You can read the unanimous opinion of the three-judge-court of the United States Court of Appeals for the Third Circuit at this link. Speaking very roughly, back in 1982 the Republican National Committee settled a case (through a court-enforced consent decree) brought by the Democratic National Committee claiming that Republican “ballot security” programs meant to combat supposed voter fraud constituted intimidation of minority voters in violation of the Constitution and the Voting Rights Act. Among other things, the consent decree requires the RNC to get permission from the court before implementing certain poll watching activities.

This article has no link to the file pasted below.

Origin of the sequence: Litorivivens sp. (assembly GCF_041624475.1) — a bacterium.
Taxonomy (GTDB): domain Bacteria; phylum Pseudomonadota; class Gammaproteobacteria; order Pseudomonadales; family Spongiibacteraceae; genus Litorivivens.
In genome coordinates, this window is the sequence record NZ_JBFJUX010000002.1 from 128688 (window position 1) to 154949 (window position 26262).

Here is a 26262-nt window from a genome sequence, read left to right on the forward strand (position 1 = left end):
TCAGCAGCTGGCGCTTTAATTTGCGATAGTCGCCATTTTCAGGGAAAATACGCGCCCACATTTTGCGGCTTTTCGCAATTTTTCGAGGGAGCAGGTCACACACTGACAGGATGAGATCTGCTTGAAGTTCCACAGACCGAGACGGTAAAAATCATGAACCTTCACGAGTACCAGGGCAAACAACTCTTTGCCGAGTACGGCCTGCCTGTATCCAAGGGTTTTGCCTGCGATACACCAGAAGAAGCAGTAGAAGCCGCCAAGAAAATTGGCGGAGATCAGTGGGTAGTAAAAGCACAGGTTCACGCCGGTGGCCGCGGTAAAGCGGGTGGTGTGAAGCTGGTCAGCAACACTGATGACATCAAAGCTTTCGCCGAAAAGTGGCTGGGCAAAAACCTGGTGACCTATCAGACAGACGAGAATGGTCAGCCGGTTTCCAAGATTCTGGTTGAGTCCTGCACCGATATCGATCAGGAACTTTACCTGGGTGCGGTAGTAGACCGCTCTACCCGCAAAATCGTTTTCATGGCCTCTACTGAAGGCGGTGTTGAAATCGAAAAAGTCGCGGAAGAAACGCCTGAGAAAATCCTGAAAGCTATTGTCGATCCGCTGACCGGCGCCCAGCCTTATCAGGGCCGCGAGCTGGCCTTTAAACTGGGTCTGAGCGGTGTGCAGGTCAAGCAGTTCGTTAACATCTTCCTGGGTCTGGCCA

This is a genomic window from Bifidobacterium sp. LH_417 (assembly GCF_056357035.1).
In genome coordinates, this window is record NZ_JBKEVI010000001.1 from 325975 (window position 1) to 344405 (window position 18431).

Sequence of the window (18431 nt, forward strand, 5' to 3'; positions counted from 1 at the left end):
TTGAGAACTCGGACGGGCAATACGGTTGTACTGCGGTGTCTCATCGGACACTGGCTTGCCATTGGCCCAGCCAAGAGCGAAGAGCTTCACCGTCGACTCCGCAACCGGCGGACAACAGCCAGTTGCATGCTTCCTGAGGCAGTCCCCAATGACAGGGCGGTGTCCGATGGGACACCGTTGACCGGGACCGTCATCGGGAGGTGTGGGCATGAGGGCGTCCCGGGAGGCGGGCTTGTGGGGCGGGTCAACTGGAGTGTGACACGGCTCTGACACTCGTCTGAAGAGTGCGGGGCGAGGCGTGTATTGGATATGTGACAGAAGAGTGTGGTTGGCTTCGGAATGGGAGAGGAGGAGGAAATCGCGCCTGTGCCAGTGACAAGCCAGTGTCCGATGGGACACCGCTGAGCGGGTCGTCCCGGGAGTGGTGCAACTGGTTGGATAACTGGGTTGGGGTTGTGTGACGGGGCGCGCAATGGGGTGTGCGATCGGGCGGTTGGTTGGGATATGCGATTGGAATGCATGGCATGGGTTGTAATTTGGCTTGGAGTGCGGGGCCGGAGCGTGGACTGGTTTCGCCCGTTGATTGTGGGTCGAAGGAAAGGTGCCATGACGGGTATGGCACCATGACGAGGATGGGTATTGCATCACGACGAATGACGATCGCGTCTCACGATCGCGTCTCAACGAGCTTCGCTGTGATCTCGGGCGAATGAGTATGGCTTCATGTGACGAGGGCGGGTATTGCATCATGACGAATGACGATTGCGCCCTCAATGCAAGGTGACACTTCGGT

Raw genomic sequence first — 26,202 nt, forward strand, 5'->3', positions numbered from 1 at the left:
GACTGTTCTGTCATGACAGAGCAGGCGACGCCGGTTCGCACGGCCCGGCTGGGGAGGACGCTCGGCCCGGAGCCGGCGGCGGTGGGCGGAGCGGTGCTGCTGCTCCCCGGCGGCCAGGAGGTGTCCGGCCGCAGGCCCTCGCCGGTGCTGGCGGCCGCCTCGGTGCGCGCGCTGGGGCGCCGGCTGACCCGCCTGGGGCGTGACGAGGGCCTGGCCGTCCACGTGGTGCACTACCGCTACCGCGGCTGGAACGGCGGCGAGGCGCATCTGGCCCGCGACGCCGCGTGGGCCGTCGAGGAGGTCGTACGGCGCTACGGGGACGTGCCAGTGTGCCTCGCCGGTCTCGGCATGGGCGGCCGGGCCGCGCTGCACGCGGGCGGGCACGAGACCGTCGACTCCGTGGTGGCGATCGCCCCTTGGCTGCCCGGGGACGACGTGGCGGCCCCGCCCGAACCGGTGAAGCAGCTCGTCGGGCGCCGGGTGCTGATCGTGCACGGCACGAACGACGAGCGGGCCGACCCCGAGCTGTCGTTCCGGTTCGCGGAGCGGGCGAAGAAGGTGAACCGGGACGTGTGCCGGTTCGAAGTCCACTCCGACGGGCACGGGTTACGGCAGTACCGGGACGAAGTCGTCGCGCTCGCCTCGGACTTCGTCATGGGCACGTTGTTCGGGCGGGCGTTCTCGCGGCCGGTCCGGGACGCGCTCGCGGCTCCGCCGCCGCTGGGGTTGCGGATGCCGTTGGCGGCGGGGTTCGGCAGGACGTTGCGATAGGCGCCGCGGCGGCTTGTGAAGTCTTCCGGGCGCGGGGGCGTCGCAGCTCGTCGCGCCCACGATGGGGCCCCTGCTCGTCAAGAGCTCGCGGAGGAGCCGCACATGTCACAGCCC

This decree has been in place for a long time, and recently the RNC argued that the consent decree should be modified or dissolved. The district court agreed to put an 8 year time limit on the rest of the decree (subject to the DNC arguing for additional extensions after 2017), but otherwise kept the key provisions in place. In today’s decision, a three-judge panel of the Third Circuit unanimously affirmed the District Court’s decision not to weaken or dissolve the decree. The only point upon which the appellate court seemed to disagree with the district court was over whether it was appropriate to dissolve this in 8 years–the appellate court suggested that it might be improper to do so, because the mere passage of time is not enough to prove the decree should be dissolved.
Bottom line: huge win for the DNC here. I do not know if the RNC will try for a rehearing en banc in the third circuit, but a motion for an injunction pending appeal to the Supreme Court Justice in charge of the Third Circuit, Justice Alito, does not seem to far-fetched to me.